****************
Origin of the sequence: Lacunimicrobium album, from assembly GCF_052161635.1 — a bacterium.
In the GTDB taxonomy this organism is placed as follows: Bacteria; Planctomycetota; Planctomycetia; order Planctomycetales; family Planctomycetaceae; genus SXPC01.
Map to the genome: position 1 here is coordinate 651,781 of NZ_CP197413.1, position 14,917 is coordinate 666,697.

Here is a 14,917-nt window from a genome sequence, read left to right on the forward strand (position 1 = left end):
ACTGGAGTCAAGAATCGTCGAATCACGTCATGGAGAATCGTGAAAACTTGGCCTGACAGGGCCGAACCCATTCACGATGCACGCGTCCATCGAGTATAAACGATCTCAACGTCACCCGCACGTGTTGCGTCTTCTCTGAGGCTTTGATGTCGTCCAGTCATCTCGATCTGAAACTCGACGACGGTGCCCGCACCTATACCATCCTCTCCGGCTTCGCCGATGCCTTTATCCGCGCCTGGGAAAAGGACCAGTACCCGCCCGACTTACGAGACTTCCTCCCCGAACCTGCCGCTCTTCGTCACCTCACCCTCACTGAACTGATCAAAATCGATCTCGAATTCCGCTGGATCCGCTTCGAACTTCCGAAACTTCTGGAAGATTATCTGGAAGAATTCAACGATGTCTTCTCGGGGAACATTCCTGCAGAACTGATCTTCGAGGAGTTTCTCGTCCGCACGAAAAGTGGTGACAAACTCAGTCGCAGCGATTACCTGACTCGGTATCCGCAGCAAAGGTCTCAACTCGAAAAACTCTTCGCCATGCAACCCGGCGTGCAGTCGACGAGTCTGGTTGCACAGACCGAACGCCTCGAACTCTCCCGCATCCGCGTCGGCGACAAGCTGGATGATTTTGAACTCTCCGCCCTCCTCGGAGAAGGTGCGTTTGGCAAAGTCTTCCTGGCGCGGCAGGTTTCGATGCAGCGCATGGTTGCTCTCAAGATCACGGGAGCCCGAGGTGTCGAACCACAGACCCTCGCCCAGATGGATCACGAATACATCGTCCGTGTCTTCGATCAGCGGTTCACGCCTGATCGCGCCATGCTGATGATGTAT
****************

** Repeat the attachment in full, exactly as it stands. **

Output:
Origin of the sequence: Lacunimicrobium album, from assembly GCF_052161635.1 — a bacterium.
In the GTDB taxonomy this organism is placed as follows: Bacteria; Planctomycetota; Planctomycetia; order Planctomycetales; family Planctomycetaceae; genus SXPC01.
Map to the genome: position 1 here is coordinate 651,781 of NZ_CP197413.1, position 14,917 is coordinate 666,697.

Here is a 14,917-nt window from a genome sequence, read left to right on the forward strand (position 1 = left end):
ACTGGAGTCAAGAATCGTCGAATCACGTCATGGAGAATCGTGAAAACTTGGCCTGACAGGGCCGAACCCATTCACGATGCACGCGTCCATCGAGTATAAACGATCTCAACGTCACCCGCACGTGTTGCGTCTTCTCTGAGGCTTTGATGTCGTCCAGTCATCTCGATCTGAAACTCGACGACGGTGCCCGCACCTATACCATCCTCTCCGGCTTCGCCGATGCCTTTATCCGCGCCTGGGAAAAGGACCAGTACCCGCCCGACTTACGAGACTTCCTCCCCGAACCTGCCGCTCTTCGTCACCTCACCCTCACTGAACTGATCAAAATCGATCTCGAATTCCGCTGGATCCGCTTCGAACTTCCGAAACTTCTGGAAGATTATCTGGAAGAATTCAACGATGTCTTCTCGGGGAACATTCCTGCAGAACTGATCTTCGAGGAGTTTCTCGTCCGCACGAAAAGTGGTGACAAACTCAGTCGCAGCGATTACCTGACTCGGTATCCGCAGCAAAGGTCTCAACTCGAAAAACTCTTCGCCATGCAACCCGGCGTGCAGTCGACGAGTCTGGTTGCACAGACCGAACGCCTCGAACTCTCCCGCATCCGCGTCGGCGACAAGCTGGATGATTTTGAACTCTCCGCCCTCCTCGGAGAAGGTGCGTTTGGCAAAGTCTTCCTGGCGCGGCAGGTTTCGATGCAGCGCATGGTTGCTCTCAAGATCACGGGAGCCCGAGGTGTCGAACCACAGACCCTCGCCCAGATGGATCACGAATACATCGTCCGTGTCTTCGATCAGCGGTTCACGCCTGATCGCGCCATGCTGATGATGTAT